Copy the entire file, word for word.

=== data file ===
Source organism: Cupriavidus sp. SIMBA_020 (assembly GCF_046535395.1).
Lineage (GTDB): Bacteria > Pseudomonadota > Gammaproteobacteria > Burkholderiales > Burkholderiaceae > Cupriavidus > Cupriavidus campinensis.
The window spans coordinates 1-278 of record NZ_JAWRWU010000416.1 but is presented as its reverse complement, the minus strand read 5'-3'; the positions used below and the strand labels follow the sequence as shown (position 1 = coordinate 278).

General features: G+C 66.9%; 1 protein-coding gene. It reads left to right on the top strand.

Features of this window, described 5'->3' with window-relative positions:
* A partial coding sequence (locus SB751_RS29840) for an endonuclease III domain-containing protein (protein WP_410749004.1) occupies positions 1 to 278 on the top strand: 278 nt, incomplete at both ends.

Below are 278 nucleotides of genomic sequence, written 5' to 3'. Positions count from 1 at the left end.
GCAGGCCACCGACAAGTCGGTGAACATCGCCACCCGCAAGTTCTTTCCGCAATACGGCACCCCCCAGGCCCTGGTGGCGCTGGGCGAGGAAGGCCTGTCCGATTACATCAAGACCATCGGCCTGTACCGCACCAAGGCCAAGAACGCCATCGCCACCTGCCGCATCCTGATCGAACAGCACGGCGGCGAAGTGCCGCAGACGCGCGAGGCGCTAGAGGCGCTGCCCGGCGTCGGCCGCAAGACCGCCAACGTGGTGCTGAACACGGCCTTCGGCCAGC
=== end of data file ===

Source organism: Cupriavidus sp. SIMBA_020 (assembly GCF_046535395.1).
Lineage (GTDB): Bacteria > Pseudomonadota > Gammaproteobacteria > Burkholderiales > Burkholderiaceae > Cupriavidus > Cupriavidus campinensis.
The window spans coordinates 1-278 of record NZ_JAWRWU010000416.1 but is presented as its reverse complement, the minus strand read 5'-3'; the positions used below and the strand labels follow the sequence as shown (position 1 = coordinate 278).

General features: G+C 66.9%; 1 protein-coding gene. It reads left to right on the top strand.

Features of this window, described 5'->3' with window-relative positions:
* A partial coding sequence (locus SB751_RS29840) for an endonuclease III domain-containing protein (protein WP_410749004.1) occupies positions 1 to 278 on the top strand: 278 nt, incomplete at both ends.

Below are 278 nucleotides of genomic sequence, written 5' to 3'. Positions count from 1 at the left end.
GCAGGCCACCGACAAGTCGGTGAACATCGCCACCCGCAAGTTCTTTCCGCAATACGGCACCCCCCAGGCCCTGGTGGCGCTGGGCGAGGAAGGCCTGTCCGATTACATCAAGACCATCGGCCTGTACCGCACCAAGGCCAAGAACGCCATCGCCACCTGCCGCATCCTGATCGAACAGCACGGCGGCGAAGTGCCGCAGACGCGCGAGGCGCTAGAGGCGCTGCCCGGCGTCGGCCGCAAGACCGCCAACGTGGTGCTGAACACGGCCTTCGGCCAGC